Understanding the Principles and Practices of Assessment
1. Explain the functions of assessment in learning and development The function of assessment in learning and development is primarily to provide a measure of the students progress. Assessment is carried out through formative (checks throughout the course), passive (to test against previous marks), and/ or summative (at end of course) activities to help the learner see their development whilst allowing the Assessor to give valuable feedback when appropriate. Its purpose is to measure the learners understanding of the subject against the anticipated outcomes set by the criteria.
For example, assessment provides clear measurement and recording of achievement during a course that provides identification of individual achievement or learners’ needs. This captures evidence of learners understanding of a task prior to the assessment deadline to allow intervention to give extra help. The learner’s development is typically measured using formative or summative assessment that meets criteria in a fit-for-purpose Assignment and consequently reflects the required standards and performance/ assessment criteria in any given course.
The purpose is to monitor development via evidence that can be quantified and used as performance review/ targets/ benchmarking throughout a course. From an Assessors point of view it is essential to ensure that assessment decisions are consistently reviewed and internally/ externally verified where possible so as to contribute to the awarding institutions quality assurance and on-going development of best practice. 2. Define the key concepts and principles of assessment The key concepts and principles of assessments include: Fairness – Assessment must be objective and tied to criteria stated by examining body. Internal and External checks in samples of marking are needed at regular stages to ensure the validity of the assessment decisions made.
Reliability – The assessment decisions must be by an assessor with competence in the discipline the work relates to so as to ensure a judgement that is informed by a professional perspective. Validity – Decisions must be justified with clear referencing of assessment criteria stated by the examining body. Another Lecturer should be able to award the same grade for the piece of work as the same standardisation method is the barometer NOT the opinion of the assessor. Safety – Assessment methods must be suitable for the candidates needs. For example, a learner must have an option for an alternative whereby a mental or physical threat to their well-being could be presented by the assessment.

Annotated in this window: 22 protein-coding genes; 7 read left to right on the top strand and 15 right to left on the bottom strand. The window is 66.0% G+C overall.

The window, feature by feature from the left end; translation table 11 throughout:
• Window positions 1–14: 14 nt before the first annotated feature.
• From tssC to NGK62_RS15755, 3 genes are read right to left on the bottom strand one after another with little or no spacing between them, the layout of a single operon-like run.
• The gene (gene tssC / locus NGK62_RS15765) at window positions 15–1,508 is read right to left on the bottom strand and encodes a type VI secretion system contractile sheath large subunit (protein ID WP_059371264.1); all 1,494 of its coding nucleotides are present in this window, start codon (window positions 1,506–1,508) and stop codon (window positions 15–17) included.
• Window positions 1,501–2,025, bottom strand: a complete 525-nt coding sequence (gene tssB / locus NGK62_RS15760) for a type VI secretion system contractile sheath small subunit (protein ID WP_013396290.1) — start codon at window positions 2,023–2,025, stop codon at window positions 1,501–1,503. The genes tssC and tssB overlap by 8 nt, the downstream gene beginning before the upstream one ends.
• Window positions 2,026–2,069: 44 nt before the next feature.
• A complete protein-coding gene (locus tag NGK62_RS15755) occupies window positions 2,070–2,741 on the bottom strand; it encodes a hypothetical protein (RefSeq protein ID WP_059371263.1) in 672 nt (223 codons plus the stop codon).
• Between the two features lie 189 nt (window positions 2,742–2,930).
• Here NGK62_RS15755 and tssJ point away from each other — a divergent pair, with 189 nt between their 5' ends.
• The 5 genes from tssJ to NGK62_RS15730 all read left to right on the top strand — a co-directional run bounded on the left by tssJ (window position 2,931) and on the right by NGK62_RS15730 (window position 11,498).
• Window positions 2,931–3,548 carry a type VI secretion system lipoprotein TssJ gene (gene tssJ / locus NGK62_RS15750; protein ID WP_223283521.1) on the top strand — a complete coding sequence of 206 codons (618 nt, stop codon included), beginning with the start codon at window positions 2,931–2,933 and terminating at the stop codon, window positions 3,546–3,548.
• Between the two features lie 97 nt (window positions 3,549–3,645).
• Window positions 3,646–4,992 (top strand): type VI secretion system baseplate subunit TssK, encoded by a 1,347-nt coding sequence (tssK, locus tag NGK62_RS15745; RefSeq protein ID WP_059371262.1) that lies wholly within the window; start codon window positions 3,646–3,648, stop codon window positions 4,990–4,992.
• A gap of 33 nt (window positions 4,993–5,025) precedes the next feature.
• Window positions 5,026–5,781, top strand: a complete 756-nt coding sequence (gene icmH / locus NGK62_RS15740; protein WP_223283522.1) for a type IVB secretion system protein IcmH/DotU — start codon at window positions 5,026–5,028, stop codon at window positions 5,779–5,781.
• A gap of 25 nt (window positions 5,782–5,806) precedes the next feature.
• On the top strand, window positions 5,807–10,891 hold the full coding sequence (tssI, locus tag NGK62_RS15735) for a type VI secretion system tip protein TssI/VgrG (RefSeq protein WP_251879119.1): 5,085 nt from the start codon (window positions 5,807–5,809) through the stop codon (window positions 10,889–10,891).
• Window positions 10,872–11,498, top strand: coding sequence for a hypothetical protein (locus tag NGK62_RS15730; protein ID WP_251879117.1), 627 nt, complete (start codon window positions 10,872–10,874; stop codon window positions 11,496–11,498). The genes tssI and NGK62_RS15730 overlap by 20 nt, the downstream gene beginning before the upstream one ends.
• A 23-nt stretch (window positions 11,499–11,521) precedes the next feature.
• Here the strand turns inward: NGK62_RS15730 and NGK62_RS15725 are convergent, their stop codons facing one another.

Students prone to stress/ anxiety attacks during group presentations can be given Vlog, Podcast, or 1-1 alternatives. Risk assessments of locations my media students film in serve both to extend the learners understanding of health and safety whilst helping them help me make our learning space everyone’s responsibility. Negotiation with learners to differentiated methods is a useful way to help the learner feel safer in their assessment by managing suitable alternatives to the candidate needs. The key being to identify specific assessment requirements and acting accordingly whilst maintaining that the learners well being is the most important factor. Purpose The aim, reason, and purpose of assessment are to help the learner track their progress, provide feedback, and inspire them to achieve.
The trainer gains evidence of learning from assessment which can in turn be measured clearly against a set criteria. This continuous assessment learning/ training cycle is designed to recognise prior learning and improve it with each assessment. The assessor grades the work so the trainer (if someone different from the assessor) can see the distance traveled on the course when compared to grades throughout the programme. The organisation can use this quantitative data to track a class, department, and/ or, entire organisations performance in relation to peer organizations so employers can often assess their own staff’s performance. Bandler and Grinder’s Psychomotor/ Cognitive/ Affective assessment of specific learning domains – skills, knowledge, or understanding.
Bandler and Grinder’s key concept/ principles can be defined in to three categories: Psychomotor/ Cognitive/ Affective assessment of specific learning domains. COGNITIVE The cognitive domain relates to the more traditionalist assumptions of academic/ intellectual learning. In this domain Bandler and Grinder counted ‘knowledge, comprehension/ understanding’ as well as ‘application, analysis, synthesis and evaluation’. Cognitive assessment should focus on the application, analysis, synthesis and evaluation rather than towards only the acquisition of knowledge and understanding. To this end any theory in my lectures is made applicable in a video/ practical task that puts in to practice the idea/ terminology/ argument we have discussed – which in turn serves to consolidate and validate the learning. This domain relates to objectives concerned with knowledge and intellectual skills and there are six categories which I can apply in my lectures.
Knowledge: Asking learners to recall specific and general items of information (e.g. media terminology) and also information about methods (‘how do you add this effect?’) processes and patterns (using software such as Photoshop). Comprehension: Encouraging recognition of items of information settings similar to but different from those in which they were first encountered e.g. relating theories and debates to contemporary issues such as Laura Mulvey’s Feminist theory of female objectification in mainstream cinema.